The solution to our energy crisis is finding more and using less. Families struggling with record high gas prices can’t afford for Congress to keep energy exploration options off the table.
I'm pleased that the President has lifted the executive order banning deep-sea exploration for energy resources. Four dollar a gallon gasoline has affected every family in North Carolina, and it is time for the Democrat Leadership in Congress to stop blocking action and pass long-term energy legislation like The Gas Price Reduction Act, which I have cosponsored. This legislation would lift the Congressional moratorium on Outer Continental Shelf exploration by giving states the ability to opt in on energy exploration off their coasts. We need a comprehensive approach to this energy crisis that allows us to find more and use less.
First, I do think it is very humorous that the name of the legislation is "The Gas Price Reduction Act." It has been pretty well documented that there is insufficient oil to substantially impact oil or gas prices. That being said, I do agree with both senators that we need a comprehensive energy strategy. My biggest problem with this is that any additional offshore drilling will likely take 10 years to come to fruition and it will have little impact on the larger market. Conservation will have a much larger impact than drilling. I would like to see some Republican led plans that put more emphasis on conservation and the development of alternative energy sources. At this point I haven't seen a comprehensive approach. There is a lot of talk for a small return.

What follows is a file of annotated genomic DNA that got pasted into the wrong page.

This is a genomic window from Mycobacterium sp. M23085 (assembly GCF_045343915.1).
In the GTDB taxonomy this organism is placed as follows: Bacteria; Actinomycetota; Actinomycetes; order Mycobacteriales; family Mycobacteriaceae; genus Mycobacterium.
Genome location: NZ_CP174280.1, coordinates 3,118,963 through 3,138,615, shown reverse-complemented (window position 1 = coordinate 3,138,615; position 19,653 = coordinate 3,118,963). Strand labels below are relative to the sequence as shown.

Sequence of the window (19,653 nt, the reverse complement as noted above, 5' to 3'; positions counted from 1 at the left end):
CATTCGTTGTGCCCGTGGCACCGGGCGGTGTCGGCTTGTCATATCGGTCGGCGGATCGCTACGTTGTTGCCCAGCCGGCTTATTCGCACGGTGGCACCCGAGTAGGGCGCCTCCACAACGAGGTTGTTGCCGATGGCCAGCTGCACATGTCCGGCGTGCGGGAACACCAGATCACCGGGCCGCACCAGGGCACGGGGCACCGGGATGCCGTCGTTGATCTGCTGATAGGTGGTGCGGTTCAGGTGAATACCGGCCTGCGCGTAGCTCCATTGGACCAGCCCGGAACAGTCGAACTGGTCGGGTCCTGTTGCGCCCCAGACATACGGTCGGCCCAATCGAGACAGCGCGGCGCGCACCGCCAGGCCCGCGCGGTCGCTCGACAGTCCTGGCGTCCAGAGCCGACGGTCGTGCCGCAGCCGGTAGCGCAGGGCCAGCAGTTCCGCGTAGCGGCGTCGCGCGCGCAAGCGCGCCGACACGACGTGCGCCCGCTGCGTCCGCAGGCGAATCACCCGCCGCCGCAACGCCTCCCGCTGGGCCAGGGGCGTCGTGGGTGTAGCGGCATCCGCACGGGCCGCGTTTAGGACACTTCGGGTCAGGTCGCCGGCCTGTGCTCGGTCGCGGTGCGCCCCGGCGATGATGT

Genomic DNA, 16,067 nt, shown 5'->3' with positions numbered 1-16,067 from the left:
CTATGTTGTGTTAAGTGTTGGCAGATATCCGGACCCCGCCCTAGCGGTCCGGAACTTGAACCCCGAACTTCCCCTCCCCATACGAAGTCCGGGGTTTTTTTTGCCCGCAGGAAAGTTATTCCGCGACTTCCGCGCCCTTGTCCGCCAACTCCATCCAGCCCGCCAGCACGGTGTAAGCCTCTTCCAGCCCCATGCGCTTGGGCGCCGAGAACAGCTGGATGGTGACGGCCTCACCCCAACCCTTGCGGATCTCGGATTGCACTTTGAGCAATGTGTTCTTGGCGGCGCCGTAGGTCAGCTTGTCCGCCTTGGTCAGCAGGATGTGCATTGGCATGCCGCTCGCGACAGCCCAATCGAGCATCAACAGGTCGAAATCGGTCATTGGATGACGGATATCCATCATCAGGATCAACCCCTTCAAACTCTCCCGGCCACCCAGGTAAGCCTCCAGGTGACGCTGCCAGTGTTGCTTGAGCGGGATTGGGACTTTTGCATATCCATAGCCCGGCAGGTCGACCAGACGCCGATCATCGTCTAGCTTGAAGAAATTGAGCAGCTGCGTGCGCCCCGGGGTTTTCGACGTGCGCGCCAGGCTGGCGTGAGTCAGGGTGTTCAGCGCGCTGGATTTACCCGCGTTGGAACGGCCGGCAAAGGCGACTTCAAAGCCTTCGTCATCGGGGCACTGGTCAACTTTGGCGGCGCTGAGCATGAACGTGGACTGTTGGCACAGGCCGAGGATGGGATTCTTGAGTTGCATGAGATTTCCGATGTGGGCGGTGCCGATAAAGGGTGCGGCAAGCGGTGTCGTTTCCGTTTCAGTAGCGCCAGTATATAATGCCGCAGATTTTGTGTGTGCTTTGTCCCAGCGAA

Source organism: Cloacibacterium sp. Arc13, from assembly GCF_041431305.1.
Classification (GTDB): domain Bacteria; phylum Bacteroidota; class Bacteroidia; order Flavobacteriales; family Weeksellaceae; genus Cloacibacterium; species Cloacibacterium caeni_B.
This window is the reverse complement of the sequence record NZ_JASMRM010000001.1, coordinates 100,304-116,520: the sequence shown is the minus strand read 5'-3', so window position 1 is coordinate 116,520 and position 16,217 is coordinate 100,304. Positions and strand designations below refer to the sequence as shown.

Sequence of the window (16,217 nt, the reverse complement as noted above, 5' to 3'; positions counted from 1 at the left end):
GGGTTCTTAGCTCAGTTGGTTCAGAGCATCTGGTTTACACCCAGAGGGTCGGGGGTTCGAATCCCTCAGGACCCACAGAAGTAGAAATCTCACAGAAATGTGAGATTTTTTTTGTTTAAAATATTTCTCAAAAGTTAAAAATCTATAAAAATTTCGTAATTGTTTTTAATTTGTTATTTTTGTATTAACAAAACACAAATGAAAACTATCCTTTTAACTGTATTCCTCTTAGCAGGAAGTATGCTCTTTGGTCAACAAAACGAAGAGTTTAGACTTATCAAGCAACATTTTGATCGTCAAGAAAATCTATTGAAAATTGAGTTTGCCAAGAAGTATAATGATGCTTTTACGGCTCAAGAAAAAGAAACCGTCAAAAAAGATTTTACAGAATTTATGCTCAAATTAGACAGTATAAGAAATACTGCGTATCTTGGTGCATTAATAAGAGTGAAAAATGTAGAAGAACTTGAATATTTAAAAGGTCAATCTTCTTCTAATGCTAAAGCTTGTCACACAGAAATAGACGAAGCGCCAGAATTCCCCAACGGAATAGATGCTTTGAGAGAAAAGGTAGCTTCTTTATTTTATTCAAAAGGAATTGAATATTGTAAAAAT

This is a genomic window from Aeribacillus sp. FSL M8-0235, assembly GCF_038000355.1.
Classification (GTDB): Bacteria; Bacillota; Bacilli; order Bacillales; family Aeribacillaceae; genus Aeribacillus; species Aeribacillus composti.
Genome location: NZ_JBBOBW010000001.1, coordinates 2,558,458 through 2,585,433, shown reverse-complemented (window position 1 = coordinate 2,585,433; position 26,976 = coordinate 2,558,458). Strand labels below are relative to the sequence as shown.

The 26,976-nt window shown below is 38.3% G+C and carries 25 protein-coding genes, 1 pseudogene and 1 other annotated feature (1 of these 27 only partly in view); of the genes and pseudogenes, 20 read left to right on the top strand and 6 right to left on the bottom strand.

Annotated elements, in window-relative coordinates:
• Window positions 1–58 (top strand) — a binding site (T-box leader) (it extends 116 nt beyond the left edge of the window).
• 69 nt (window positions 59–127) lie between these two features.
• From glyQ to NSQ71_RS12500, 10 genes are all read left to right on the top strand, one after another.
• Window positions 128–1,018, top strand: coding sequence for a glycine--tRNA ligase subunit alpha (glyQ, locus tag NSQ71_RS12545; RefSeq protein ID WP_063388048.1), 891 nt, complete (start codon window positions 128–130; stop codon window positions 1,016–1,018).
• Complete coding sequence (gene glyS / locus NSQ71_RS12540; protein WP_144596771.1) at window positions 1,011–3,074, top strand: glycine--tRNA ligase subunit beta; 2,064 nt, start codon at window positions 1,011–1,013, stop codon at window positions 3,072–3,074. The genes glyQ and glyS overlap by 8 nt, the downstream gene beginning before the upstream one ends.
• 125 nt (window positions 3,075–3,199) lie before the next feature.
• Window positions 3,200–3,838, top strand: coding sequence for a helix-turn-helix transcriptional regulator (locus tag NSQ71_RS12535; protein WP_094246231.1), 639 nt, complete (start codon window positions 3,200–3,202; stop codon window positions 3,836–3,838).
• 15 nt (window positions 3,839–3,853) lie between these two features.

That said, the Democrats hardly deserve a free pass. If we are currently at or near peak oil, will we really be able to avoid eventually drilling in these areas as oil becomes more scarce? What are the real risks to drilling? Personally, I think that there are more effective measures available than opening up drilling 10 years down the road, but opening up the Strategic Petrolium Reserve, as requested by Nancy Pelosi and Barbara Boxer, seems like the different side of the same coin, i.e. more political posturing. Will this subject really dominate our energy dialog as we approach November? I hope not, this entire topic should be a small talking point in a larger discussion.